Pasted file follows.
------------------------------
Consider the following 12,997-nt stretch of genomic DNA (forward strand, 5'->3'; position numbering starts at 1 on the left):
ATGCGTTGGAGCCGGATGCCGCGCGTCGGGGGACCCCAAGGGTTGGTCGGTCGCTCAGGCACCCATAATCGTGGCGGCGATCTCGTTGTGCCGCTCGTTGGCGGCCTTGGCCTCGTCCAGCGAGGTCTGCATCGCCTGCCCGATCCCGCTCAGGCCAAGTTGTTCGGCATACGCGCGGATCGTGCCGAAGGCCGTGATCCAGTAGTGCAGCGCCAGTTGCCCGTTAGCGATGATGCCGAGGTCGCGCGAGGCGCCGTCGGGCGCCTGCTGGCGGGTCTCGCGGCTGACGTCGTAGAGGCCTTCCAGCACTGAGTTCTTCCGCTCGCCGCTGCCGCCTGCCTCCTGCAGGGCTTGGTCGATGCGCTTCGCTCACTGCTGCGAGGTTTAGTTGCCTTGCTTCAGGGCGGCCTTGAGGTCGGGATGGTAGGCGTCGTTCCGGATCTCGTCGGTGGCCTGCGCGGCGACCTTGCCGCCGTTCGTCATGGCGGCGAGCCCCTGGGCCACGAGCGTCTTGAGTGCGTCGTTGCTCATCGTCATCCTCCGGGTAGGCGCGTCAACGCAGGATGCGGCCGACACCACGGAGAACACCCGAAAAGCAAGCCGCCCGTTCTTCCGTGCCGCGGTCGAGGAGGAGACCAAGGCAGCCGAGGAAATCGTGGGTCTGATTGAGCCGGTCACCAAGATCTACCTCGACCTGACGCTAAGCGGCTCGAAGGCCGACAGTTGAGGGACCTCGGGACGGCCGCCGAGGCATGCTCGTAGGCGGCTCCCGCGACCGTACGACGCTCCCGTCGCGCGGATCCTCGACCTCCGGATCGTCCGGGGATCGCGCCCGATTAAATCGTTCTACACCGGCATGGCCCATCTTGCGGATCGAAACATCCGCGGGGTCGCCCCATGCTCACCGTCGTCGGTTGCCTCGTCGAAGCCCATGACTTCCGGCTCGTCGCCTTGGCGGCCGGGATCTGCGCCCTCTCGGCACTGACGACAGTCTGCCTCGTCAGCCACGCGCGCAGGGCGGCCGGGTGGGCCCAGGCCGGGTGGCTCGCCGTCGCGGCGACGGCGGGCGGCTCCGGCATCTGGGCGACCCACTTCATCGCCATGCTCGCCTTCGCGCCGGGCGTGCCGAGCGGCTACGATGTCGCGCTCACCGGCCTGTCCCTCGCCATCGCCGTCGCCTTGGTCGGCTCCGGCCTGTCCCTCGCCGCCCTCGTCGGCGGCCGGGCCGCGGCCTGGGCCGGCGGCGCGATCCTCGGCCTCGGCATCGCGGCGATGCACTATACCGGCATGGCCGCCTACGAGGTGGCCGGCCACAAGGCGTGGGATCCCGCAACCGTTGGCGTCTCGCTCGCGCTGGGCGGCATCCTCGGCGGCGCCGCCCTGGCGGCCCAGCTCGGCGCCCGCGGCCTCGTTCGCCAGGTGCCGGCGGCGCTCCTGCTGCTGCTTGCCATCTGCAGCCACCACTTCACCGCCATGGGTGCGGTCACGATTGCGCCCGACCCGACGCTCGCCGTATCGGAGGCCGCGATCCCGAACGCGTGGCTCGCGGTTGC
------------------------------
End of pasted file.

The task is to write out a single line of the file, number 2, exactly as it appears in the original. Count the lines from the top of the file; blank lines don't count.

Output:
ATGCGTTGGAGCCGGATGCCGCGCGTCGGGGGACCCCAAGGGTTGGTCGGTCGCTCAGGCACCCATAATCGTGGCGGCGATCTCGTTGTGCCGCTCGTTGGCGGCCTTGGCCTCGTCCAGCGAGGTCTGCATCGCCTGCCCGATCCCGCTCAGGCCAAGTTGTTCGGCATACGCGCGGATCGTGCCGAAGGCCGTGATCCAGTAGTGCAGCGCCAGTTGCCCGTTAGCGATGATGCCGAGGTCGCGCGAGGCGCCGTCGGGCGCCTGCTGGCGGGTCTCGCGGCTGACGTCGTAGAGGCCTTCCAGCACTGAGTTCTTCCGCTCGCCGCTGCCGCCTGCCTCCTGCAGGGCTTGGTCGATGCGCTTCGCTCACTGCTGCGAGGTTTAGTTGCCTTGCTTCAGGGCGGCCTTGAGGTCGGGATGGTAGGCGTCGTTCCGGATCTCGTCGGTGGCCTGCGCGGCGACCTTGCCGCCGTTCGTCATGGCGGCGAGCCCCTGGGCCACGAGCGTCTTGAGTGCGTCGTTGCTCATCGTCATCCTCCGGGTAGGCGCGTCAACGCAGGATGCGGCCGACACCACGGAGAACACCCGAAAAGCAAGCCGCCCGTTCTTCCGTGCCGCGGTCGAGGAGGAGACCAAGGCAGCCGAGGAAATCGTGGGTCTGATTGAGCCGGTCACCAAGATCTACCTCGACCTGACGCTAAGCGGCTCGAAGGCCGACAGTTGAGGGACCTCGGGACGGCCGCCGAGGCATGCTCGTAGGCGGCTCCCGCGACCGTACGACGCTCCCGTCGCGCGGATCCTCGACCTCCGGATCGTCCGGGGATCGCGCCCGATTAAATCGTTCTACACCGGCATGGCCCATCTTGCGGATCGAAACATCCGCGGGGTCGCCCCATGCTCACCGTCGTCGGTTGCCTCGTCGAAGCCCATGACTTCCGGCTCGTCGCCTTGGCGGCCGGGATCTGCGCCCTCTCGGCACTGACGACAGTCTGCCTCGTCAGCCACGCGCGCAGGGCGGCCGGGTGGGCCCAGGCCGGGTGGCTCGCCGTCGCGGCGACGGCGGGCGGCTCCGGCATCTGGGCGACCCACTTCATCGCCATGCTCGCCTTCGCGCCGGGCGTGCCGAGCGGCTACGATGTCGCGCTCACCGGCCTGTCCCTCGCCATCGCCGTCGCCTTGGTCGGCTCCGGCCTGTCCCTCGCCGCCCTCGTCGGCGGCCGGGCCGCGGCCTGGGCCGGCGGCGCGATCCTCGGCCTCGGCATCGCGGCGATGCACTATACCGGCATGGCCGCCTACGAGGTGGCCGGCCACAAGGCGTGGGATCCCGCAACCGTTGGCGTCTCGCTCGCGCTGGGCGGCATCCTCGGCGGCGCCGCCCTGGCGGCCCAGCTCGGCGCCCGCGGCCTCGTTCGCCAGGTGCCGGCGGCGCTCCTGCTGCTGCTTGCCATCTGCAGCCACCACTTCACCGCCATGGGTGCGGTCACGATTGCGCCCGACCCGACGCTCGCCGTATCGGAGGCCGCGATCCCGAACGCGTGGCTCGCGGTTGC